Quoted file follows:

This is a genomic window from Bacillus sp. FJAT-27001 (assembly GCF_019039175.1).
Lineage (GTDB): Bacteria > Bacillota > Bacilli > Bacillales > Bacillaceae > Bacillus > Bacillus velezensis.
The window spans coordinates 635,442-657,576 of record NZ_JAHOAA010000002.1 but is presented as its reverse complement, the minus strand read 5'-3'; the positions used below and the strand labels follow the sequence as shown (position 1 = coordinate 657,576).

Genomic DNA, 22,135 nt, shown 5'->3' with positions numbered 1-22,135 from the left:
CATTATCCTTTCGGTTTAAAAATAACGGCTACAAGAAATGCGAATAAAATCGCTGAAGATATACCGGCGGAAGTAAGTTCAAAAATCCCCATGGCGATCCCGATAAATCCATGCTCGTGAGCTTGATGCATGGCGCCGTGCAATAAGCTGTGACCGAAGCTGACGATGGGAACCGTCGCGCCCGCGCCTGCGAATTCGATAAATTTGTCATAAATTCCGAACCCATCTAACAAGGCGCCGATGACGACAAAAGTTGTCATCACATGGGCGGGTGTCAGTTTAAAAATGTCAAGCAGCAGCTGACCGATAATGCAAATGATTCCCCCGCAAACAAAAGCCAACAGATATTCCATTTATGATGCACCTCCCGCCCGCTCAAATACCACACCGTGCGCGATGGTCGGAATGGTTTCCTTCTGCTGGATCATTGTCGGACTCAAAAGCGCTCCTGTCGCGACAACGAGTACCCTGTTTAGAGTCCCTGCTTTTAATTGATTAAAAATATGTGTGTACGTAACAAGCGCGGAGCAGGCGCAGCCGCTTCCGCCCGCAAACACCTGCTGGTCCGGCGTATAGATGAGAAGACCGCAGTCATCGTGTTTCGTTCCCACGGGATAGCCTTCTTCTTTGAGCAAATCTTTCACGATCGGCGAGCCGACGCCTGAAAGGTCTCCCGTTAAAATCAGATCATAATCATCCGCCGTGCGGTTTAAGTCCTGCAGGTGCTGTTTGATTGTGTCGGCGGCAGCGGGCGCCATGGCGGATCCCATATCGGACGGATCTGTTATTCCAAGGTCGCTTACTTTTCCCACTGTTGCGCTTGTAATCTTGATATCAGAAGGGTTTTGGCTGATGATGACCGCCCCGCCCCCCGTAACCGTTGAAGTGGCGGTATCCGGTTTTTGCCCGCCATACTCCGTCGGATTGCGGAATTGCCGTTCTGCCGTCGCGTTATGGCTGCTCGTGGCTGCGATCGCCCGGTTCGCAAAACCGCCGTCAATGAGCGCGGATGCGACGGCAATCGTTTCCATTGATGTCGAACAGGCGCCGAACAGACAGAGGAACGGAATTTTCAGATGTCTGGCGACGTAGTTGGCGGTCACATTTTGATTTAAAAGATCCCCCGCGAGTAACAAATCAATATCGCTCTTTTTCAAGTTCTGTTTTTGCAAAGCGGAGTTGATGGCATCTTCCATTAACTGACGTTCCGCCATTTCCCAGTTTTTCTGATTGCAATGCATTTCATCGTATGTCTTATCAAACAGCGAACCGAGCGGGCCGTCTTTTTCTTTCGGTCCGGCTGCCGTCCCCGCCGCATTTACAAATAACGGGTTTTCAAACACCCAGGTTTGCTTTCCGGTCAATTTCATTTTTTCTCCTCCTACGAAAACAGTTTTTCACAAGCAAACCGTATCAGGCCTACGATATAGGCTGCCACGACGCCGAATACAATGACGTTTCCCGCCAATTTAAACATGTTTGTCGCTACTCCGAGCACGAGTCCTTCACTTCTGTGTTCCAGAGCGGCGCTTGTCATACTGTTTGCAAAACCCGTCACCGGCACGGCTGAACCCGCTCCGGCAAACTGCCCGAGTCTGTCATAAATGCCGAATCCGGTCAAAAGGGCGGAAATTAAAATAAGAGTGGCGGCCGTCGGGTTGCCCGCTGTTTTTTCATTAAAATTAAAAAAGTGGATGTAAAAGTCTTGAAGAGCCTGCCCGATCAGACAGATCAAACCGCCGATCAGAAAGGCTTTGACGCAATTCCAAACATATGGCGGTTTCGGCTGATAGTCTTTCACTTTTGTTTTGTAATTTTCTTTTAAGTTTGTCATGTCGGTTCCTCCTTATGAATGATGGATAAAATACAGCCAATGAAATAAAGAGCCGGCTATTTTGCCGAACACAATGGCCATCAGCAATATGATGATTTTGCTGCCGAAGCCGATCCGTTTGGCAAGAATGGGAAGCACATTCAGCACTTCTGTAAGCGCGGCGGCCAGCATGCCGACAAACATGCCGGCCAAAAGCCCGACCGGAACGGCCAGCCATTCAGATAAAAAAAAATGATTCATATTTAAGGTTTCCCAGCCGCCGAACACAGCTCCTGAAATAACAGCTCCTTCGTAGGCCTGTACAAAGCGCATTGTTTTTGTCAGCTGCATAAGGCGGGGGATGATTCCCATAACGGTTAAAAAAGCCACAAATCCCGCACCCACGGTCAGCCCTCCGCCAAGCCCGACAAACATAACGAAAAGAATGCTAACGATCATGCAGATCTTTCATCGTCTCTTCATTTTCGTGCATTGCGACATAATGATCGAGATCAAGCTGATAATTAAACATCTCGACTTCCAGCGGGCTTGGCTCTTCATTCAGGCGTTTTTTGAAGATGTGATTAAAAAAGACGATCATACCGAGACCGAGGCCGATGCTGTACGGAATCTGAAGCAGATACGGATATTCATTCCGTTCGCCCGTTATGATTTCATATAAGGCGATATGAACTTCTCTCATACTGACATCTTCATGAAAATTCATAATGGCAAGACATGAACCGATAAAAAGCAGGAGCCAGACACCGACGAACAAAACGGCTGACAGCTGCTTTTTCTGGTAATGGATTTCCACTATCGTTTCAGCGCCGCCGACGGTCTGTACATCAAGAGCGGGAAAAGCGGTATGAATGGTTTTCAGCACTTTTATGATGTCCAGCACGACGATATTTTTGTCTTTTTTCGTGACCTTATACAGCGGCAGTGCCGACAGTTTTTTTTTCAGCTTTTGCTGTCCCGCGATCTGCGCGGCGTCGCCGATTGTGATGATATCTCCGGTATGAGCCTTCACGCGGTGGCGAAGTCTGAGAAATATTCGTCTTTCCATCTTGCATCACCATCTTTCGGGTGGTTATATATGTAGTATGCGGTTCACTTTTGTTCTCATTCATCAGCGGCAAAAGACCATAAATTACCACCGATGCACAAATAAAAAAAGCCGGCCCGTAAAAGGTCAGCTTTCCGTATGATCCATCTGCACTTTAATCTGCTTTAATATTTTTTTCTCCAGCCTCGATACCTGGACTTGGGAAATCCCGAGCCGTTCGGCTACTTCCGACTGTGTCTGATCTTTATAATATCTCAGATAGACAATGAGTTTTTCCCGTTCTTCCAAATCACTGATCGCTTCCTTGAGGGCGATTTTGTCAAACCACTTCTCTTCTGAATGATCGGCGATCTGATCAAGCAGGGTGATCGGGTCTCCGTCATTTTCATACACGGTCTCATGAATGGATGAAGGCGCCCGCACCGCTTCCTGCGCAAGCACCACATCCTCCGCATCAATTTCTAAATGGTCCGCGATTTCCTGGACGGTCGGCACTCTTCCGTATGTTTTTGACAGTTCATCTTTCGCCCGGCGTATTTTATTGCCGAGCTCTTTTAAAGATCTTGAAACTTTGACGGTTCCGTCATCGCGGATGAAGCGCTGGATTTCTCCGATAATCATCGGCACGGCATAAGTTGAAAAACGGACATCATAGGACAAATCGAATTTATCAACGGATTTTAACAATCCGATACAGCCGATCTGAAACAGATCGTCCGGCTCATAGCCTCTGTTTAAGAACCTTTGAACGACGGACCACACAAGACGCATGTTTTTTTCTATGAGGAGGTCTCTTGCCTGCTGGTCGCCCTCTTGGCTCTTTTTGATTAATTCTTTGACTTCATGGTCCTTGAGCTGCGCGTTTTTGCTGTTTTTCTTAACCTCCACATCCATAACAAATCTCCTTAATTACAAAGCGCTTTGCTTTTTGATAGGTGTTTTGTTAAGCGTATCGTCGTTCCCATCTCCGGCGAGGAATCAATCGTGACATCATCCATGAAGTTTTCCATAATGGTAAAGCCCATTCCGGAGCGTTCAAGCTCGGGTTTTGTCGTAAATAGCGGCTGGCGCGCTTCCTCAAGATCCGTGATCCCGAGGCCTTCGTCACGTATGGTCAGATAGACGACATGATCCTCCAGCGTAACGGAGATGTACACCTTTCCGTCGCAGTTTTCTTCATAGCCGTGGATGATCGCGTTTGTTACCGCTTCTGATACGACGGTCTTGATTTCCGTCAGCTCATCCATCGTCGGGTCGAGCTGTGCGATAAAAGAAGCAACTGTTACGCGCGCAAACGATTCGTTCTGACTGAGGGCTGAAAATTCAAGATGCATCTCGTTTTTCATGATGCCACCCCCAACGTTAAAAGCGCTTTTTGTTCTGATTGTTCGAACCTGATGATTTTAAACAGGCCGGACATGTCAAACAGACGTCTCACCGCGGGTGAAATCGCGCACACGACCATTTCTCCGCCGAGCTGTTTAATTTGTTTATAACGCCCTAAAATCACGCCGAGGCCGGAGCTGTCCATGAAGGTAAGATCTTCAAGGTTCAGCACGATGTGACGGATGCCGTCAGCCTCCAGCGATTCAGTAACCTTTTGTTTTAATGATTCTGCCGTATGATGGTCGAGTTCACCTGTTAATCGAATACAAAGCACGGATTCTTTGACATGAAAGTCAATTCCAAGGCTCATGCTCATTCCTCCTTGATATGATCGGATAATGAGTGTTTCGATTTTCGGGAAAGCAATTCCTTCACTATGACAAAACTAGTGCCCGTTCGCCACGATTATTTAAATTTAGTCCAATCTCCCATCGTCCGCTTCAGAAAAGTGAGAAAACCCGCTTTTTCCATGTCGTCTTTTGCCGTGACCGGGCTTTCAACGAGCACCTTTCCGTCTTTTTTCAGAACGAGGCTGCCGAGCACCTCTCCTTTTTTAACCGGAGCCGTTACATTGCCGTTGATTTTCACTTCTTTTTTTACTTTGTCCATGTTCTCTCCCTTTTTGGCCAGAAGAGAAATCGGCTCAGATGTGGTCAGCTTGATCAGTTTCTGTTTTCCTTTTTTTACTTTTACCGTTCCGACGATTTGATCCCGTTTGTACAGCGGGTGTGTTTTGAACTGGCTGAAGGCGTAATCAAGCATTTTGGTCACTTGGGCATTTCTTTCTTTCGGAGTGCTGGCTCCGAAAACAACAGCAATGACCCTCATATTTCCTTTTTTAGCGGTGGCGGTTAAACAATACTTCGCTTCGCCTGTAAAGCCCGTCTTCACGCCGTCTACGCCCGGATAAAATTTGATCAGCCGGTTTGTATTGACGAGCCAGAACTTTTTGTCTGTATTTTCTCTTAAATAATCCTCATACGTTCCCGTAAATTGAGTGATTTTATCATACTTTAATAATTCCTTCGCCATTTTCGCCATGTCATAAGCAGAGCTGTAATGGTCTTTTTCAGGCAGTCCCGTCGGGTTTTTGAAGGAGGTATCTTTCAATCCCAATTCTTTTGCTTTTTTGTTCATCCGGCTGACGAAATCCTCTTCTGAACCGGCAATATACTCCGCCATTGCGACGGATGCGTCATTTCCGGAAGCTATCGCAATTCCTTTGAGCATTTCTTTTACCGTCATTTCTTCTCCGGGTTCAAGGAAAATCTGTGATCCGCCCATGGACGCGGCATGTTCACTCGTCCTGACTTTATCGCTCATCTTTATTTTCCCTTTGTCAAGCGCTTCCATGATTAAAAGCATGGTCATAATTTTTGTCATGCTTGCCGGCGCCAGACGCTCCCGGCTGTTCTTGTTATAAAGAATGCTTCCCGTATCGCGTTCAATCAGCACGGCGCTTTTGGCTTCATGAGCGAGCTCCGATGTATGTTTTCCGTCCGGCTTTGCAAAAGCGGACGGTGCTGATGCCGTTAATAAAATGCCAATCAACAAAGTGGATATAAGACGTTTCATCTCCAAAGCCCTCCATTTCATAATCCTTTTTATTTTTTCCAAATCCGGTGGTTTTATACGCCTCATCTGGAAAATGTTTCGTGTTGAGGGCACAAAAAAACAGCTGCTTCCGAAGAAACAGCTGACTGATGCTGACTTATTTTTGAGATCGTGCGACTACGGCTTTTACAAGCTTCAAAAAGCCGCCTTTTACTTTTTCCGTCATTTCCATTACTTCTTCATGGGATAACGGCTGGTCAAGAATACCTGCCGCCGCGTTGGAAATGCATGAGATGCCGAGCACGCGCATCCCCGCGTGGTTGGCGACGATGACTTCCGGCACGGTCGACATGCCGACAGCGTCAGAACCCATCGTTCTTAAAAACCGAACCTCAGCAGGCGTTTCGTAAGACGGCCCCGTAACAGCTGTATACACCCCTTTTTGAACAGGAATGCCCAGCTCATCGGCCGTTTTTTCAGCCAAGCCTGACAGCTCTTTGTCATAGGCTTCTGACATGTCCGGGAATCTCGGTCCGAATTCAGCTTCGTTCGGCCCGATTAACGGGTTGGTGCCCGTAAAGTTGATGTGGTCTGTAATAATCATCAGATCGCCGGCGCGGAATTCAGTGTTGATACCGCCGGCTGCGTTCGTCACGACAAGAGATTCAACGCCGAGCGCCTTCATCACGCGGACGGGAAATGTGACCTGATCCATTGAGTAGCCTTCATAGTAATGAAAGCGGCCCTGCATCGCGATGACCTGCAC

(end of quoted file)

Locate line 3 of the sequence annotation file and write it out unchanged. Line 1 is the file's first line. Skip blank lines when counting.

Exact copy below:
The window spans coordinates 635,442-657,576 of record NZ_JAHOAA010000002.1 but is presented as its reverse complement, the minus strand read 5'-3'; the positions used below and the strand labels follow the sequence as shown (position 1 = coordinate 657,576).